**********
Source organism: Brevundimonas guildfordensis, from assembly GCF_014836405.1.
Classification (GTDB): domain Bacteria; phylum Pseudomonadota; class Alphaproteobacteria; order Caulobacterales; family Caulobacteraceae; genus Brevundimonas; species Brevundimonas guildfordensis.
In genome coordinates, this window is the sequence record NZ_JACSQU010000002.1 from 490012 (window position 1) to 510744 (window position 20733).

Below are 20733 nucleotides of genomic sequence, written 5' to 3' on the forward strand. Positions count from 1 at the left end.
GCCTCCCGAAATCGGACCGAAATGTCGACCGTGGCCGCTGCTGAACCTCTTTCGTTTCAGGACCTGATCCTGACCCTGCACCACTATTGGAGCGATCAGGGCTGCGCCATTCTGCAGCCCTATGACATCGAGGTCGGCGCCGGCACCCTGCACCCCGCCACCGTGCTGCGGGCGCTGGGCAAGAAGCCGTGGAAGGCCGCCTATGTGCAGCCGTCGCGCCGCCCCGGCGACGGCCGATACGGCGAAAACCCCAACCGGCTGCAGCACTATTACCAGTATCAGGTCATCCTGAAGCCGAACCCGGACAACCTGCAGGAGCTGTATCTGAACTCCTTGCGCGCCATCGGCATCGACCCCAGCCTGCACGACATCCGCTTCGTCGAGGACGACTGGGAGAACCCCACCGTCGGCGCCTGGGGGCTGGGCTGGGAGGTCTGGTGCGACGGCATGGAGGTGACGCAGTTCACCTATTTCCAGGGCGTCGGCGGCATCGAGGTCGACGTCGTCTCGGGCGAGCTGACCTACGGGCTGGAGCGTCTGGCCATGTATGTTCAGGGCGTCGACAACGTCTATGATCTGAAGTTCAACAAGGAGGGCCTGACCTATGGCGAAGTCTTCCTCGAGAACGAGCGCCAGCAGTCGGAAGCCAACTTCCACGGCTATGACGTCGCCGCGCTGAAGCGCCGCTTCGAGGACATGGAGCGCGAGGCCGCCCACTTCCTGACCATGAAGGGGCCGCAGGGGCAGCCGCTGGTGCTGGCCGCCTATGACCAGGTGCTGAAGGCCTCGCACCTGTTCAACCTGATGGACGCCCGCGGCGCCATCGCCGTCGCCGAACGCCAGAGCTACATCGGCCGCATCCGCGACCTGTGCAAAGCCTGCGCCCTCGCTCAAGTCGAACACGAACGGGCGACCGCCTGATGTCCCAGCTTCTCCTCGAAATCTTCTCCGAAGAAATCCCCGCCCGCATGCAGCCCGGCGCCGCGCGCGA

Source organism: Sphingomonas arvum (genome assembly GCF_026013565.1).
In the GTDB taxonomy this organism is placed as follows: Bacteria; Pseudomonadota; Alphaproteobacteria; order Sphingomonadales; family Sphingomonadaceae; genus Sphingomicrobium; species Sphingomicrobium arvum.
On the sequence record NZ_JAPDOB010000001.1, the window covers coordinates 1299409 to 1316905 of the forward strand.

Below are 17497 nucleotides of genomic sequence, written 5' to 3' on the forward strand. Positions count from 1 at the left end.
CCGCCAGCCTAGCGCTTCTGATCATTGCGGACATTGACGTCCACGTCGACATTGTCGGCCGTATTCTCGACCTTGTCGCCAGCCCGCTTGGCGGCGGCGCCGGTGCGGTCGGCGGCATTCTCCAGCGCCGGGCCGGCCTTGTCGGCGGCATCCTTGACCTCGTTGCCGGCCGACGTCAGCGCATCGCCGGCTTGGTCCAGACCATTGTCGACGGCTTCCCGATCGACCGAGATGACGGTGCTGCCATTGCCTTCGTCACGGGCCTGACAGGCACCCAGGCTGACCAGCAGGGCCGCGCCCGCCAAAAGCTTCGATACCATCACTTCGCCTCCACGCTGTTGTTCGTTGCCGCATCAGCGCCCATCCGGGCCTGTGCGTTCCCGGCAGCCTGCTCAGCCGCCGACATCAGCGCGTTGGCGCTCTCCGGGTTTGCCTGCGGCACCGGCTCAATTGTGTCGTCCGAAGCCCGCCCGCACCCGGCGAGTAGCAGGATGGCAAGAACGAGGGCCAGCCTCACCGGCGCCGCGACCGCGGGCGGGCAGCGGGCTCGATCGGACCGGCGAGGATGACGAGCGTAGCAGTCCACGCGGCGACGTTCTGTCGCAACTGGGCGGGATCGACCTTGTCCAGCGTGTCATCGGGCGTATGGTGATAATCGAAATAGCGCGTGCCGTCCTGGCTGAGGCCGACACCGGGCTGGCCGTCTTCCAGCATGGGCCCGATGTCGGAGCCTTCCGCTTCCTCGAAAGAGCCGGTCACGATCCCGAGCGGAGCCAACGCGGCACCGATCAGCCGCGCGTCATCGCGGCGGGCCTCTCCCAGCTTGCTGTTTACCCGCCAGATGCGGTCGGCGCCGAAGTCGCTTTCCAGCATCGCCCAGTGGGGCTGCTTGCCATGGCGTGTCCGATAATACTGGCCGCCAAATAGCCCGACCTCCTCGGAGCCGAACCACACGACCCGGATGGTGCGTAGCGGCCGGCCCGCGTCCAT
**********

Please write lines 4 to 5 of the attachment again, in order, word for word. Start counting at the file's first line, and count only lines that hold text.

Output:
Below are 20733 nucleotides of genomic sequence, written 5' to 3' on the forward strand. Positions count from 1 at the left end.
GCCTCCCGAAATCGGACCGAAATGTCGACCGTGGCCGCTGCTGAACCTCTTTCGTTTCAGGACCTGATCCTGACCCTGCACCACTATTGGAGCGATCAGGGCTGCGCCATTCTGCAGCCCTATGACATCGAGGTCGGCGCCGGCACCCTGCACCCCGCCACCGTGCTGCGGGCGCTGGGCAAGAAGCCGTGGAAGGCCGCCTATGTGCAGCCGTCGCGCCGCCCCGGCGACGGCCGATACGGCGAAAACCCCAACCGGCTGCAGCACTATTACCAGTATCAGGTCATCCTGAAGCCGAACCCGGACAACCTGCAGGAGCTGTATCTGAACTCCTTGCGCGCCATCGGCATCGACCCCAGCCTGCACGACATCCGCTTCGTCGAGGACGACTGGGAGAACCCCACCGTCGGCGCCTGGGGGCTGGGCTGGGAGGTCTGGTGCGACGGCATGGAGGTGACGCAGTTCACCTATTTCCAGGGCGTCGGCGGCATCGAGGTCGACGTCGTCTCGGGCGAGCTGACCTACGGGCTGGAGCGTCTGGCCATGTATGTTCAGGGCGTCGACAACGTCTATGATCTGAAGTTCAACAAGGAGGGCCTGACCTATGGCGAAGTCTTCCTCGAGAACGAGCGCCAGCAGTCGGAAGCCAACTTCCACGGCTATGACGTCGCCGCGCTGAAGCGCCGCTTCGAGGACATGGAGCGCGAGGCCGCCCACTTCCTGACCATGAAGGGGCCGCAGGGGCAGCCGCTGGTGCTGGCCGCCTATGACCAGGTGCTGAAGGCCTCGCACCTGTTCAACCTGATGGACGCCCGCGGCGCCATCGCCGTCGCCGAACGCCAGAGCTACATCGGCCGCATCCGCGACCTGTGCAAAGCCTGCGCCCTCGCTCAAGTCGAACACGAACGGGCGACCGCCTGATGTCCCAGCTTCTCCTCGAAATCTTCTCCGAAGAAATCCCCGCCCGCATGCAGCCCGGCGCCGCGCGCGA